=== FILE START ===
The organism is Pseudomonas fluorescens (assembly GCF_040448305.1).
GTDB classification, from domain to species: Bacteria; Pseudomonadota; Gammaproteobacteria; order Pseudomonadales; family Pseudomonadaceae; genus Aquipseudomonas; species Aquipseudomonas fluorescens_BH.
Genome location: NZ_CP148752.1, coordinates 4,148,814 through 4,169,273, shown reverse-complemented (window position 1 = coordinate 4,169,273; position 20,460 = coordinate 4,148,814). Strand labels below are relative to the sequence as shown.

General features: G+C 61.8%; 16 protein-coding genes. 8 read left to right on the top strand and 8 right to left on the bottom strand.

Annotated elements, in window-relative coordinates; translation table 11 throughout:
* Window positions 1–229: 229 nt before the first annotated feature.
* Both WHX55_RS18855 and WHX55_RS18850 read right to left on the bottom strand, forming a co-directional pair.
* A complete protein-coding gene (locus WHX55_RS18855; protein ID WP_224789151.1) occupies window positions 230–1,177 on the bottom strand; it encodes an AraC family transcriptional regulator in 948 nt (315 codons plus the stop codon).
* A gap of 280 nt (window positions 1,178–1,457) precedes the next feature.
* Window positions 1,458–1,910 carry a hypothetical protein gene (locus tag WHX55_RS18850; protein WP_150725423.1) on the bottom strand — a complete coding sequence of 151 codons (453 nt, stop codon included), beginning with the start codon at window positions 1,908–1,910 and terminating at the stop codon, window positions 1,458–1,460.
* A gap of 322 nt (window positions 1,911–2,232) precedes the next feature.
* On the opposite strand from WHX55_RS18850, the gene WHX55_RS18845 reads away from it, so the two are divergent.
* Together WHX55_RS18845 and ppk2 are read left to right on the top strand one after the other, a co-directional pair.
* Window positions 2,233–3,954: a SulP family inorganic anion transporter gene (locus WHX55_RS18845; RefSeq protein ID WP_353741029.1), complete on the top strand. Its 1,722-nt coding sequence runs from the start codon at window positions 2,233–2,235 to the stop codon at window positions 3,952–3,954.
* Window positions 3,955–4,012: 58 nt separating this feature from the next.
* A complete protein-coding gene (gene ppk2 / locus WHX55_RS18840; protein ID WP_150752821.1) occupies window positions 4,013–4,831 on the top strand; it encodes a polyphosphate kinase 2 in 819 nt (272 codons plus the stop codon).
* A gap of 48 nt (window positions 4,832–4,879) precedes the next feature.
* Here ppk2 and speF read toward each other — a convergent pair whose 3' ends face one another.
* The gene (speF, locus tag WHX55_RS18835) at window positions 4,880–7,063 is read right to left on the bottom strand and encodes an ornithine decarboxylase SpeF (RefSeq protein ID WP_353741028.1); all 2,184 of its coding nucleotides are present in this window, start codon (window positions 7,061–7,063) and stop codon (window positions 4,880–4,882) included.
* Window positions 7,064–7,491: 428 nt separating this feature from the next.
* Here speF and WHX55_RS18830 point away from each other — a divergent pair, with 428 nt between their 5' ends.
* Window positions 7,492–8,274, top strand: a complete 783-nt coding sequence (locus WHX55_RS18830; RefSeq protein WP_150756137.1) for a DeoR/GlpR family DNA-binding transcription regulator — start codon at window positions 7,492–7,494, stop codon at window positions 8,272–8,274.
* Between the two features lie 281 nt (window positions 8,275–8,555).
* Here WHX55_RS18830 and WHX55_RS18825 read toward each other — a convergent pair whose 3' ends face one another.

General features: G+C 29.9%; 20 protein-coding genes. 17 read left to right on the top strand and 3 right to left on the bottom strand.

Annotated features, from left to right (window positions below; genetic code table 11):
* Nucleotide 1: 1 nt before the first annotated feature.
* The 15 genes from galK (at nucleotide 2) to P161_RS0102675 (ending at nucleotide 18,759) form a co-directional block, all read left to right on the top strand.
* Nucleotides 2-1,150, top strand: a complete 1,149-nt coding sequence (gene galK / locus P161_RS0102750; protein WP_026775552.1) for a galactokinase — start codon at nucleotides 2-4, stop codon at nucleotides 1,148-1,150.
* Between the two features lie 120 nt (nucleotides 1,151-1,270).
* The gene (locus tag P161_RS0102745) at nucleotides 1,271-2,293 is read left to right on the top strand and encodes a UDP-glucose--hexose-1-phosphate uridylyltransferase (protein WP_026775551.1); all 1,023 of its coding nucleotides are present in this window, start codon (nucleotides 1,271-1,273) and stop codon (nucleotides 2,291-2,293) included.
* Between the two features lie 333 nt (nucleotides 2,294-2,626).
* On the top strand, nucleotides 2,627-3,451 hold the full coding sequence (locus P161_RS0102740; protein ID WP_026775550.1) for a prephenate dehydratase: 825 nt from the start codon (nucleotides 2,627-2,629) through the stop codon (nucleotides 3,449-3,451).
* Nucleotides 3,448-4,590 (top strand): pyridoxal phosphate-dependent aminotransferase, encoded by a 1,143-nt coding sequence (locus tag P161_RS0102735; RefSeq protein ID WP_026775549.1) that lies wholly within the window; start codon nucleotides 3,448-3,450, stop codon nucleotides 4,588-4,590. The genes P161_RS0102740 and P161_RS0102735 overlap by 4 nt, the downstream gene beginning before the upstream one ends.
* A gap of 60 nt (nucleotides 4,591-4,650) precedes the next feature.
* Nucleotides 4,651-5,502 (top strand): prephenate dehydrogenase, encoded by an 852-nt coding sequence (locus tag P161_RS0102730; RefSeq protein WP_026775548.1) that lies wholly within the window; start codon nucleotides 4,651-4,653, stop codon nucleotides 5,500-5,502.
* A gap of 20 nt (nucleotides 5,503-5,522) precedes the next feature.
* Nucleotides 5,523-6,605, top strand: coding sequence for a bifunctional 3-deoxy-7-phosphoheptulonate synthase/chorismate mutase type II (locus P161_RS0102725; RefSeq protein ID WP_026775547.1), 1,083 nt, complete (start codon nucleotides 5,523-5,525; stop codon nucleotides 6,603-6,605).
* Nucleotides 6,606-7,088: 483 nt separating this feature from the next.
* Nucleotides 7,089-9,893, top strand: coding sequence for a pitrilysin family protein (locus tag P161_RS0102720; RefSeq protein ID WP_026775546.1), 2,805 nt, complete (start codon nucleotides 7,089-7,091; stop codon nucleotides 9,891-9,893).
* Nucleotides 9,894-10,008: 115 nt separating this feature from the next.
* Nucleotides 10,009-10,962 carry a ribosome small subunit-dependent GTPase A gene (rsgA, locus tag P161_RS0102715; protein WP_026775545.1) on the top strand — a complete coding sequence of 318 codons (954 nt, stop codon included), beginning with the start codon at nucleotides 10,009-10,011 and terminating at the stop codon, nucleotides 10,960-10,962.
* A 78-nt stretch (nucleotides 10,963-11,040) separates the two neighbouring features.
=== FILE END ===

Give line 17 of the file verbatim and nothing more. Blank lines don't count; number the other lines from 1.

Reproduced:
* A gap of 48 nt (window positions 4,832–4,879) precedes the next feature.